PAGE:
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Arkansas students finding interest in fishy school lessons

BY Randy Zellers

ON 09-11-2019


Sept. 11, 2019

Randy Zellers

Assistant Chief of Communications

LITTLE ROCK — A recent article titled “Does Fishing Have a Future?” focused on a disturbing trend among Americans that shows fewer anglers hitting the water to wet a line every year. The traditional route of a parent teaching their child to fish is faltering. Partially because of constraints on time and partially because the parents themselves may not have learned to fish during their childhood. As many conservationists have discovered, we have lost an entire generation of hunters and anglers, so building the next generation has become even more difficult. Fishing In The Natural State, a beginner’s fishing program administered by the Arkansas Game and Fish Commission, hopes to offset some of this loss in our angling ranks.

FINS is the most recent evolution of the award-winning program Hooked on Fishing, Not on Drugs some Arkansans may remember taking in high school. HOFNOD, modeled after fishing clubs formed by former AGFC Commissioner Ron Duncan of Springdale, touched the lives of many youths, and the AGFC wanted to bring its message of fun in the outdoors to many more avenues than the classroom.

“We offer FiNS to many nontraditional educational groups as well as formal brick-and-mortar schools,” said Bo Davidson, AGFC FiNS Program coordinator. “We have many home school groups, 4H clubs, and even state parks and libraries that are increasing the amount of educational programming, especially during summer.”

At its core, FINS has lessons that teach language arts, physical education, geography, math and science, and it does it in a way that makes it entertaining for students who may not be interested in formal teaching methods.

“We have tons of options in the curriculum,” Davidson said. “We touch on seven different educational units with more than 40 ready-to-go lesson plans in the curriculum. Lessons range from the basics of knot-tying and fish identification to more complex topics like water quality, human impacts on wildlife and anatomy

Each sponsor must complete at least five of the lessons provided in the curriculum as well as a fishing derby to keep the program in their school, and Davidson has a list of AGFC biologists from many disciplines to help teachers along the way.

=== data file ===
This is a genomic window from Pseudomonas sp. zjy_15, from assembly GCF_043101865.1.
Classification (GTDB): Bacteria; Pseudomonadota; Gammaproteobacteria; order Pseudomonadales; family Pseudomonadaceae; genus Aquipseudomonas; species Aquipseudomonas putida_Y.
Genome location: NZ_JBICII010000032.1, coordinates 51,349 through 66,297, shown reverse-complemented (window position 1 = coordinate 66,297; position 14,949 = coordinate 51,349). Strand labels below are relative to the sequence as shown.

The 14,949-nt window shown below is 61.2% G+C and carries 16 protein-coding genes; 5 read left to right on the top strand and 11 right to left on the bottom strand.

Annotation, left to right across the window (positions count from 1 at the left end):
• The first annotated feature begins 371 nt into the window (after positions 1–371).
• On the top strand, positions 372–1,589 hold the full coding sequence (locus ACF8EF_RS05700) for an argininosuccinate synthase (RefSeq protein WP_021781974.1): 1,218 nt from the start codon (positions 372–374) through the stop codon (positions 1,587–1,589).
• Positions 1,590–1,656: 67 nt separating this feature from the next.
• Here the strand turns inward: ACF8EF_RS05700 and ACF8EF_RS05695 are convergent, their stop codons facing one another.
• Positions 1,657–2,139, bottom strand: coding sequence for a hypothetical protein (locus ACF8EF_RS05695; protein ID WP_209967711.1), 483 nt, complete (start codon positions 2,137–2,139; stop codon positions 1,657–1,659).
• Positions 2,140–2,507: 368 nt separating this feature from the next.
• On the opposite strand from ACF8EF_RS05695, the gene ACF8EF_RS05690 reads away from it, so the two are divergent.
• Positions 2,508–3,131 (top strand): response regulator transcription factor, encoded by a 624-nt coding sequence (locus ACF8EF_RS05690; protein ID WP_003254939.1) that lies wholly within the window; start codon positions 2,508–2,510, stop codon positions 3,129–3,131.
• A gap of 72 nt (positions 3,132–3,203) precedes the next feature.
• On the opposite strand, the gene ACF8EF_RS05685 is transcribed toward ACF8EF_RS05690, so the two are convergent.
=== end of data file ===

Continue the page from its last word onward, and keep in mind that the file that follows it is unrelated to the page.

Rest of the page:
The AGFC will also help prepare a body of water for the derby portion of the program. If a sponsor has at least 50 students enrolled for the derby, they can make it exclusive to the school. Smaller programs can have derbies that are shared with other schools and communities.

“Some of those smaller groups are really neat to see at their derbies,” Davidson said. “They become community affairs with high schoolers mentoring younger kids and taking a leadership role in their hometown.”

Davidson says the amount of involvement of each FINS group varies based on the educator’s time and passion to devote to the subject.

“Some schools will use the curriculum in class to teach some basic math and science topics, but others will take it to a new level, completing all the curriculum and even performing some streamside habitat projects that count toward community service,” Davidson said. “We can connect the school with our Stream Teams program at the AGFC to really make a difference in aquatic habitat near their hometown.”

Educators typically sign up to learn the curriculum during summer, and it counts toward continuing education credits they are required to complete. At the workshop, each educator receives a curriculum planner filled with lessons as well as a kit to bring back to their schools and get kids started fishing. They receive rods and reels, hooks, sinkers, bobbers, backyard casting games, seines and posters to help them with some of the lessons involved in the plan.

“Schools and educators also can apply for grants from wildlife fine money for additional equipment,” Davidson said. “I had one teacher who really wanted to create an advanced class with fly-fishing and fly-tying lessons, and she was able to secure the additional equipment through those grants. Other teachers have funded special field trips to one of our hatcheries to see how we produce millions of fish for anglers every year. The tour is free, but they needed additional money for gas and other trip expenses.”

Although this year’s workshops have been completed, educators are still encouraged to contact Davidson and apply for a FINS group if their school currently does not have one.

“If I can get enough interest and teachers willing to commit their time, I will do everything I can to schedule a separate class to get them certified and get a program going in their school,” Davidson said. “And if we can’t make that happen, I’ll make sure they’re enrolled when the next regularly scheduled workshop takes place.”

To learn more about FINS and how to get a new fishing club started in your school or area, visit


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